75.7 F
Charlotte Amalie
Sunday, December 4, 2022
HomeNewsArchivesUndercurrents: Put It in Writing

Undercurrents: Put It in Writing

A regular Source feature, Undercurrents slips below the surface of Virgin Islands daily routines and assumptions to explore in greater depth the beauty, the mystery, the murky and the disregarded familiar. It is our bid to get to know the community more deeply.

Heads bowed over desks, pens in hand, they write. The room is so quiet you can almost hear thoughts moving through minds, pushing themselves out onto paper.

Ten minutes and it’s time to share. One by one the authors read their work, some in shy voices, some with confidence, some adding humorous asides, all in earnest.

The “quickwrite” exercise is familiar to many teachers who have used it to get students to focus on an idea or an emotion or an event. What’s a little different this summer day is that the writers sitting in the classroom and striving to create memorable prose are teachers.

Advertising (skip)
Advertising (skip)
Advertising (skip)
Advertising (skip)
Advertising (skip)

Nine of them (plus three facilitators) have gathered on the St. Thomas campus of the University of the Virgin Islands for a four-week summer institute called the Virgin Islands Writing Project. Another 17 are meeting on the St. Croix campus.

This is the 10th year that the territory’s Education Department has coordinated with UVI to present the institute, in affiliation with the National Writing Project. It’s an intense program aimed at improving and expanding the classroom teacher’s ability to teach writing – not just in English classes, but in all types of courses, and at all grade levels, from first grade through high school.

The premise is that writing is not only a communication tool; it is also a way to develop critical thinking.

Teachers applying to join the program must submit recommendations from their supervisors and go through an interview process. Generally anyone who is interested is accepted, said Dr. Valerie Combie, Writing Project director. There is no charge.

Some participants have come because they like to write. Some have come because they don’t like to write – but they see the value in knowing how.

Improving his writing skills is liberating for Laughton Brandy, who teaches economics and finance. “I’m looking for freedom because I’m intimidated by writing,” he said.

“I can’t write,” said Sergio Calderon, who teaches algebra and geometry and is attending the St. Thomas sessions. “Math teachers aren’t exposed to writing,” he said, so “having students write about math is an issue.”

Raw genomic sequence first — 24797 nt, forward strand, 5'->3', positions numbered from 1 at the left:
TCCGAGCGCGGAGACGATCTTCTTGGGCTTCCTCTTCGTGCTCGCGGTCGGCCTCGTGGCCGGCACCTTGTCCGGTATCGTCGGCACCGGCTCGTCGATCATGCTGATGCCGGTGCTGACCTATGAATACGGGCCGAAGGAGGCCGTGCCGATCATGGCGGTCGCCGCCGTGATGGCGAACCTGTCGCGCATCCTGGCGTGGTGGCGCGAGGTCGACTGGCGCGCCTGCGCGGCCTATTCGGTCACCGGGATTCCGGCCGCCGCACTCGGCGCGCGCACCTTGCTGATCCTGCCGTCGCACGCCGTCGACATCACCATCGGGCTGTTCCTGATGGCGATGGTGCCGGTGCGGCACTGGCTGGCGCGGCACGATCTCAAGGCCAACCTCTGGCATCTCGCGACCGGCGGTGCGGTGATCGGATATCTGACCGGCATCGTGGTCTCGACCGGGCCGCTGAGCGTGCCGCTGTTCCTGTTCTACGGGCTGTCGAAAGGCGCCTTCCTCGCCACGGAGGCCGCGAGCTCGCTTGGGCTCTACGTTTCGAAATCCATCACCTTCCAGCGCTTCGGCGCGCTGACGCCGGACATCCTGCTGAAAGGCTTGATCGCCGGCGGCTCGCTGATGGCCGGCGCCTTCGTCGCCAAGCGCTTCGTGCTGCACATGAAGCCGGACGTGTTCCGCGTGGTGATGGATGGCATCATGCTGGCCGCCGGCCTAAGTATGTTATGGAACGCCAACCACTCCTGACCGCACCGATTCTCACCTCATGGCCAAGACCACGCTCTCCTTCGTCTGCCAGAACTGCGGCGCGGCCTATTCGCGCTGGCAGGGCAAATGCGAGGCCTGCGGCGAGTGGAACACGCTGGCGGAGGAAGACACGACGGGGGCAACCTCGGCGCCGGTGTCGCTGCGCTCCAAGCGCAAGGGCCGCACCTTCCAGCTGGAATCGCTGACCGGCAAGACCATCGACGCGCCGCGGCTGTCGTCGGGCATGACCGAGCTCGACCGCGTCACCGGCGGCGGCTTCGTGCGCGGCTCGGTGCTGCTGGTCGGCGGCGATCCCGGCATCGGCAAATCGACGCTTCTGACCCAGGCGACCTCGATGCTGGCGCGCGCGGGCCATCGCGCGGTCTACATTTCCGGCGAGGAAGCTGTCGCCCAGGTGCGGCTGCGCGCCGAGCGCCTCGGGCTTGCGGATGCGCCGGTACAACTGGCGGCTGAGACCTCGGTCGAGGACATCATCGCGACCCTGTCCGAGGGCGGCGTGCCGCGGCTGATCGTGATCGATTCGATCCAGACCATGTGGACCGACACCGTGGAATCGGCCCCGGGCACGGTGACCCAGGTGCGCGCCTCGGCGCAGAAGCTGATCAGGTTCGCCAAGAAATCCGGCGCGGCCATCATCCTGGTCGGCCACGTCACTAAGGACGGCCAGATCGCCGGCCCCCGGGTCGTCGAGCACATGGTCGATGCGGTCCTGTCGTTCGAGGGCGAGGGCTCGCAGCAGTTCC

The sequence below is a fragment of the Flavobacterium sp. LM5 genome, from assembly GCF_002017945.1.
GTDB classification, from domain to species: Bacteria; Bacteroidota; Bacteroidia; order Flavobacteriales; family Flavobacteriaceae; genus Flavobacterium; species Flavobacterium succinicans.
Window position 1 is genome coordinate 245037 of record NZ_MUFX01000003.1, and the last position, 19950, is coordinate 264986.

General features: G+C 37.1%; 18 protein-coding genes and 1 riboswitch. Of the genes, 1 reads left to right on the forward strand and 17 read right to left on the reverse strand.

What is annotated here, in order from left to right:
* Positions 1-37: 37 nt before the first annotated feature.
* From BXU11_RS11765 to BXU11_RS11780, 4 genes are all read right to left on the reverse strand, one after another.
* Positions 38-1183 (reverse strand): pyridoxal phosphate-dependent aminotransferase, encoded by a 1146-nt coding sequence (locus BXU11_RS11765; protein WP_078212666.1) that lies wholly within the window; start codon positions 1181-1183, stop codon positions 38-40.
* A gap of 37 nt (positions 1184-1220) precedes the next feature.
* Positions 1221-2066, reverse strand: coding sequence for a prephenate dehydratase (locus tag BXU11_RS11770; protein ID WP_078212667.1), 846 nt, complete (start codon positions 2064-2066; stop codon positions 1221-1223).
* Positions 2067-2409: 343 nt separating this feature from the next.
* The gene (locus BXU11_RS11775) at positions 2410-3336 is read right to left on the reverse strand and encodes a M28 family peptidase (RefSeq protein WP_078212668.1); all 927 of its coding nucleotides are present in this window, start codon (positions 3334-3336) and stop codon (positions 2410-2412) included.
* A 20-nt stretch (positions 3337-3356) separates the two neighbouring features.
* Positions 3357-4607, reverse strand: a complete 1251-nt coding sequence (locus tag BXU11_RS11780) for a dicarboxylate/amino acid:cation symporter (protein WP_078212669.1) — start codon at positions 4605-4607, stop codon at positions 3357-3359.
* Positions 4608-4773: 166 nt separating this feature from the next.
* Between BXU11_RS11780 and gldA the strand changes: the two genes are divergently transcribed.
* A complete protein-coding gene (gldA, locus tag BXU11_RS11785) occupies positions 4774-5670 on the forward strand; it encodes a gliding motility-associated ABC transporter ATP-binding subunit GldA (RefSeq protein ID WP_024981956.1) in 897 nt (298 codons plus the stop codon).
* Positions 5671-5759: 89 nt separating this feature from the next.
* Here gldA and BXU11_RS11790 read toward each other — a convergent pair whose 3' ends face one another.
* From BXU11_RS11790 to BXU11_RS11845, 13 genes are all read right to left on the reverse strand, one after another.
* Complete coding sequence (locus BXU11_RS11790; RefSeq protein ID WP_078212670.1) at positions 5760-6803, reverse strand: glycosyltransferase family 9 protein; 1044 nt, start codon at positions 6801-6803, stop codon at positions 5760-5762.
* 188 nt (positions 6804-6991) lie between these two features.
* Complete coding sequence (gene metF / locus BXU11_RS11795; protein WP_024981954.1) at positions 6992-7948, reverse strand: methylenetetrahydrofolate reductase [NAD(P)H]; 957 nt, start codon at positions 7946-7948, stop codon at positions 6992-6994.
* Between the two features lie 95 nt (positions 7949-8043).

But Calderon has got some ideas about coping with that issue. He can ask his students to take on the role of being a mathematical symbol or a geometric shape, and then describe what it means to be a variable, or a square or a rectangle.

To illustrate, he pointed to another participant, and said “You may say, ‘I’m a square and I have four sides and four angles,’ but I’m a rectangle, and I have four sides and four angles, so the students have to explain the difference. They have to express it in writing.”

Rose-Clare Charles-King has found a way to get her social studies students to write, to stretch their imaginations and to deepen their understanding of history all at the same time. She plans to give them famous quotes from historical figures and ask them to respond to the quotes in a “quickwrite” exercise.

Gerda Morales, who teaches speech, described herself as a “talker” and a “reader” but not a writer. She said she recognizes that her students need to be able to write. “I need them to be able to switch” from talking to writing.

It’s never too early to start, according to Eugenie Fontaine, who teaches first grade. “If we develop the joy of writing at an early age, they will grow with that,” she said.

Carol Liles, a retired teacher who now works with first-graders as a grandparent volunteer, concurs. “They need to know they can express themselves and that what they say matters,” she said. “Creative writing is an important tool for them to express themselves and become thinkers.”

Annette Yimbia, who teachers French, said she signed up for the institute because a friend attended it last summer and recommended it.

Gerda Morales joked that she joined because “Ms. Cooper wouldn’t leave me alone.” That’s Fenella Cooper, the co-director and the primary facilitator for the St. Thomas group.

“I fought it for years,” said Mary Langley Edwards, who likes to use her time away from teaching for her own creative writing and questioned the loss of precious time. “My summer doing this?” she said she asked herself. But finally she gave in, and she found that she did more writing that summer than she ever had before. So this year she’s back as a facilitator.

“Everybody in here has come up with some beautiful things,” Langley Edwards said.

Cooper said the group started off with its members a bit unsure of one another but gradually they began to open up. “They are relaxed with each other now.”

Cooper attended her first institute in 2002. She’s penned a theme song that ends: “Participate in the VIWP. It made a writer out of me.”

Print Friendly, PDF & Email
Keeping our community informed is our top priority.
If you have a news tip to share, please call or text us at 340-228-8784.




Support local + independent journalism in the U.S. Virgin Islands

Unlike many news organizations, we haven't put up a paywall – we want to keep our journalism as accessible as we can. Our independent journalism costs time, money and hard work to keep you informed, but we do it because we believe that it matters. We know that informed communities are empowered ones. If you appreciate our reporting and want to help make our future more secure, please consider donating.